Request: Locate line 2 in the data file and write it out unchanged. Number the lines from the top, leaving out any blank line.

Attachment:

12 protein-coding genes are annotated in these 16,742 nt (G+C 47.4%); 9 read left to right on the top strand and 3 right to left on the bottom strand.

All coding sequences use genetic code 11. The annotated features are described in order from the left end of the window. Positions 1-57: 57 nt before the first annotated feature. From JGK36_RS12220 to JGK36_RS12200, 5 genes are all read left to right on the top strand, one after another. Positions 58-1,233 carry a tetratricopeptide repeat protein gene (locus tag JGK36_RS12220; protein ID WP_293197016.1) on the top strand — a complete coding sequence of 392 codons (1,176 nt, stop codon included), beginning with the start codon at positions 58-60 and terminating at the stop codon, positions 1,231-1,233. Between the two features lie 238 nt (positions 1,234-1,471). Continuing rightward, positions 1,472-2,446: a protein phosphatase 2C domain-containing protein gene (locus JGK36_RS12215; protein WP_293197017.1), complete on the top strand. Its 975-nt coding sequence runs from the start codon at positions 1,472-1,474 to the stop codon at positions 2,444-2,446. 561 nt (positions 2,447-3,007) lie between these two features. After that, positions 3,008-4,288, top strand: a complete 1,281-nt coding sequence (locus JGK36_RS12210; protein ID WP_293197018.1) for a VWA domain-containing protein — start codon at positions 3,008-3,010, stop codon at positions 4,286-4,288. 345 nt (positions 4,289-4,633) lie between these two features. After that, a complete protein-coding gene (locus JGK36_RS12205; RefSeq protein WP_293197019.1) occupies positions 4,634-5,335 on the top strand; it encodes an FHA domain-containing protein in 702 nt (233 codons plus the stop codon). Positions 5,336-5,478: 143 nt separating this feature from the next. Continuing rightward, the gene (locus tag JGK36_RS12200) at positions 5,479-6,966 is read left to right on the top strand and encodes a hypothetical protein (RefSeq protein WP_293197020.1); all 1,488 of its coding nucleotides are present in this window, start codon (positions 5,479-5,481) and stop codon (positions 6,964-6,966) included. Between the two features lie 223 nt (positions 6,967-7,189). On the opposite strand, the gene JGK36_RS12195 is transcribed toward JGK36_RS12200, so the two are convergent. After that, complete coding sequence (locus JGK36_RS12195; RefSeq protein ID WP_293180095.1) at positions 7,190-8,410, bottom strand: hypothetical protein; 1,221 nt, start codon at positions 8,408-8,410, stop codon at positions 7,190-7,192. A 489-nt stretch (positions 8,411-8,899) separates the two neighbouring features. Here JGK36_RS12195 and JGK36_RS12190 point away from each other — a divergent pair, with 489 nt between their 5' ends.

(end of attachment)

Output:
All coding sequences use genetic code 11. The annotated features are described in order from the left end of the window. Positions 1-57: 57 nt before the first annotated feature. From JGK36_RS12220 to JGK36_RS12200, 5 genes are all read left to right on the top strand, one after another. Positions 58-1,233 carry a tetratricopeptide repeat protein gene (locus tag JGK36_RS12220; protein ID WP_293197016.1) on the top strand — a complete coding sequence of 392 codons (1,176 nt, stop codon included), beginning with the start codon at positions 58-60 and terminating at the stop codon, positions 1,231-1,233. Between the two features lie 238 nt (positions 1,234-1,471). Continuing rightward, positions 1,472-2,446: a protein phosphatase 2C domain-containing protein gene (locus JGK36_RS12215; protein WP_293197017.1), complete on the top strand. Its 975-nt coding sequence runs from the start codon at positions 1,472-1,474 to the stop codon at positions 2,444-2,446. 561 nt (positions 2,447-3,007) lie between these two features. After that, positions 3,008-4,288, top strand: a complete 1,281-nt coding sequence (locus JGK36_RS12210; protein ID WP_293197018.1) for a VWA domain-containing protein — start codon at positions 3,008-3,010, stop codon at positions 4,286-4,288. 345 nt (positions 4,289-4,633) lie between these two features. After that, a complete protein-coding gene (locus JGK36_RS12205; RefSeq protein WP_293197019.1) occupies positions 4,634-5,335 on the top strand; it encodes an FHA domain-containing protein in 702 nt (233 codons plus the stop codon). Positions 5,336-5,478: 143 nt separating this feature from the next. Continuing rightward, the gene (locus tag JGK36_RS12200) at positions 5,479-6,966 is read left to right on the top strand and encodes a hypothetical protein (RefSeq protein WP_293197020.1); all 1,488 of its coding nucleotides are present in this window, start codon (positions 5,479-5,481) and stop codon (positions 6,964-6,966) included. Between the two features lie 223 nt (positions 6,967-7,189). On the opposite strand, the gene JGK36_RS12195 is transcribed toward JGK36_RS12200, so the two are convergent. After that, complete coding sequence (locus JGK36_RS12195; RefSeq protein ID WP_293180095.1) at positions 7,190-8,410, bottom strand: hypothetical protein; 1,221 nt, start codon at positions 8,408-8,410, stop codon at positions 7,190-7,192. A 489-nt stretch (positions 8,411-8,899) separates the two neighbouring features. Here JGK36_RS12195 and JGK36_RS12190 point away from each other — a divergent pair, with 489 nt between their 5' ends.